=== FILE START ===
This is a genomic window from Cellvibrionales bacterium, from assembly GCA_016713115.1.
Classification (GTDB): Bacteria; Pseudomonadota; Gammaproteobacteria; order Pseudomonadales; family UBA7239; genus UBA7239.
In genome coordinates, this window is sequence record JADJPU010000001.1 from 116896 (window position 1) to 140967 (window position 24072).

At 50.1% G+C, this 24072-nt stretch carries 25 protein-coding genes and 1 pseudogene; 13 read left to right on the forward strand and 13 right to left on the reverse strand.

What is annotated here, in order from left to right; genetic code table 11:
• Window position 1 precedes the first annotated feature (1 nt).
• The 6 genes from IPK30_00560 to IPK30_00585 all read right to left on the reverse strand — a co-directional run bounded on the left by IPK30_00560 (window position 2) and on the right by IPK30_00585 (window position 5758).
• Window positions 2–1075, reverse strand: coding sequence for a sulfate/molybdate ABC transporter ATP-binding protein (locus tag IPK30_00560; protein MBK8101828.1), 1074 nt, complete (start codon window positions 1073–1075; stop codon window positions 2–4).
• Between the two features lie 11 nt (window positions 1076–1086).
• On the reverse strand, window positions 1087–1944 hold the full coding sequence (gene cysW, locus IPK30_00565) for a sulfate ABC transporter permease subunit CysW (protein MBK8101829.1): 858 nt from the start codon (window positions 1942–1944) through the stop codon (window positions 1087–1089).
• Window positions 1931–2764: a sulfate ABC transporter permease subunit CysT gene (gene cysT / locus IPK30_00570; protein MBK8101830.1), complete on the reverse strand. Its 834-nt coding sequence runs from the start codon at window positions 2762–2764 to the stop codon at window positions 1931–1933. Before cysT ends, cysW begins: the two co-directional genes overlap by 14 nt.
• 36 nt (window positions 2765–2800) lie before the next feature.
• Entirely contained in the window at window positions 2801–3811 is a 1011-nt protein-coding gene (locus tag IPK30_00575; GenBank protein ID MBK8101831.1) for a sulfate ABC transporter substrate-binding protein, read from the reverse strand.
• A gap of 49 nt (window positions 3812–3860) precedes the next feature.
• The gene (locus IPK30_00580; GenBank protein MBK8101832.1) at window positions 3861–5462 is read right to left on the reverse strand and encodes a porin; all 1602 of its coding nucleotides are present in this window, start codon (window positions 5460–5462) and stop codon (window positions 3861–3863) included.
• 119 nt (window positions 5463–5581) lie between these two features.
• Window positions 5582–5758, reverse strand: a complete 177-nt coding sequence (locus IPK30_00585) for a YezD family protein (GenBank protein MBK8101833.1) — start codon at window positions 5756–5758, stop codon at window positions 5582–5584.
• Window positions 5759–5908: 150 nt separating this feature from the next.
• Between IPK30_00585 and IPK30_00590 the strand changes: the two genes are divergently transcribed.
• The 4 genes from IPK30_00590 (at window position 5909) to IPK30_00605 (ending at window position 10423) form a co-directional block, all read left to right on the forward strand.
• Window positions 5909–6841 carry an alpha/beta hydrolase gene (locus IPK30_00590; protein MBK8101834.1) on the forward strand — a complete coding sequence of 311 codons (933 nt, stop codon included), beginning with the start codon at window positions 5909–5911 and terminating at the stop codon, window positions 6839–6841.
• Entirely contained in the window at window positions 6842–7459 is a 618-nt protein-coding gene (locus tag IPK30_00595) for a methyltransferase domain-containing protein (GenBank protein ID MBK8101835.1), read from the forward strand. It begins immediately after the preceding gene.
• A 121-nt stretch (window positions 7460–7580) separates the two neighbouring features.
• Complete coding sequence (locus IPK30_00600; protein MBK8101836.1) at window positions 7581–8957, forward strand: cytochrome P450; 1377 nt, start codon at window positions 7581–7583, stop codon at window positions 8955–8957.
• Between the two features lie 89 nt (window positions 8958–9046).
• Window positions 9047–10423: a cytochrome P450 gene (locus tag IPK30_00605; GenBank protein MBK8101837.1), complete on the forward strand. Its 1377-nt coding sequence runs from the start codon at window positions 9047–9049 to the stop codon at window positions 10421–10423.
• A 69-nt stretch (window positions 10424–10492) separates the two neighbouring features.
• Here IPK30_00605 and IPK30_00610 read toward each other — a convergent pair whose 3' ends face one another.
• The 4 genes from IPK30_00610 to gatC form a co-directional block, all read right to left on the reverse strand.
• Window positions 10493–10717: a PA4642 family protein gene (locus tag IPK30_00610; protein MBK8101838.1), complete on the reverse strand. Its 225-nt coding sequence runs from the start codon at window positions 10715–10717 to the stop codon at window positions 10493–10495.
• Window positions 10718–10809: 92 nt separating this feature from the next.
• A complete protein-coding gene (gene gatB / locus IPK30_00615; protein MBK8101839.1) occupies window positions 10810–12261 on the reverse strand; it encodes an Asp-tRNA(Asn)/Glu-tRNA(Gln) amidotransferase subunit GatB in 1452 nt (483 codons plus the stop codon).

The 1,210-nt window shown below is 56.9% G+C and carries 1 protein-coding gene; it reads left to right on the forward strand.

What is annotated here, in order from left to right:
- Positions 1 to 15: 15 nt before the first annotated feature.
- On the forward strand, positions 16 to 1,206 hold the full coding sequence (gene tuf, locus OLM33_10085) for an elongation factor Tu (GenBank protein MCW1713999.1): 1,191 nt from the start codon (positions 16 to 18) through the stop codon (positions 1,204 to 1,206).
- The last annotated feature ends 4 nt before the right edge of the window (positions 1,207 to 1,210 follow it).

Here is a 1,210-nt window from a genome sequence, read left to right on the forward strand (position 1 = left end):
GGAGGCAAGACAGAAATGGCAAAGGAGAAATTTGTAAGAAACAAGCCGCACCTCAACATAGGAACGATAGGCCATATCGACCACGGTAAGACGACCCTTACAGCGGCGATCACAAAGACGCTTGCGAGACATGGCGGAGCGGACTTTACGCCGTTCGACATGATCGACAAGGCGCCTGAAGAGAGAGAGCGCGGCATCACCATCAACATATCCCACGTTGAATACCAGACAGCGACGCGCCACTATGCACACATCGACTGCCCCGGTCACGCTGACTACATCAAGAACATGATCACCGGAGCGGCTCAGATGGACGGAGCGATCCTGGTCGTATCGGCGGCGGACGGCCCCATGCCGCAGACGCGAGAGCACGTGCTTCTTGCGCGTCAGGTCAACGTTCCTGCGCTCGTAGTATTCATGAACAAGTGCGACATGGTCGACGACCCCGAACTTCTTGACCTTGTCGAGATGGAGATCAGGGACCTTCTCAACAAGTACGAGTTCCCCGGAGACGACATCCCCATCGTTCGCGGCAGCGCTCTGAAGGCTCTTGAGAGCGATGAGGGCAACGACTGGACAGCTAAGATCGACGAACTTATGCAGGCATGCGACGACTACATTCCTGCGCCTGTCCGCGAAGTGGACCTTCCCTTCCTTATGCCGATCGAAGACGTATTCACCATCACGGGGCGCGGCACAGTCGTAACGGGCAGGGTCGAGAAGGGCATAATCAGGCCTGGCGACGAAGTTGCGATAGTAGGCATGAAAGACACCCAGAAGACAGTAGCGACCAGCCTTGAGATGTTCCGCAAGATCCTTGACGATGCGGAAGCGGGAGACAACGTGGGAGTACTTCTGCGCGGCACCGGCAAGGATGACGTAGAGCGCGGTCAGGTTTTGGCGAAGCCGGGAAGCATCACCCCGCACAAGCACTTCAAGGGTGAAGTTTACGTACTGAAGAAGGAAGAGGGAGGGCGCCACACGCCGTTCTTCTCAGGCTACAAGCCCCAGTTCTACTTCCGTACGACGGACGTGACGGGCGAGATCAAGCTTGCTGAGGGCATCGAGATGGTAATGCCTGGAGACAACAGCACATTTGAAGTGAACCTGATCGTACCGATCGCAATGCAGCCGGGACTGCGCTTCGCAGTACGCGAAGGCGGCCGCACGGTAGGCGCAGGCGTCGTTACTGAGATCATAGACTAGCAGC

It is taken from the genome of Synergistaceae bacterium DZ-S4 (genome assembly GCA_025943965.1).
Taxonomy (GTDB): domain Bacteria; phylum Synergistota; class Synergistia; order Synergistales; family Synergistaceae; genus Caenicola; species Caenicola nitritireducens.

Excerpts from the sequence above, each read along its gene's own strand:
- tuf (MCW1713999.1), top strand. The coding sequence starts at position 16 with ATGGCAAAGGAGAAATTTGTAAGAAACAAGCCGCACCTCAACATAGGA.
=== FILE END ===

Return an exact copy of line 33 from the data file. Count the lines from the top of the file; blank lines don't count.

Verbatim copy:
The 1,210-nt window shown below is 56.9% G+C and carries 1 protein-coding gene; it reads left to right on the forward strand.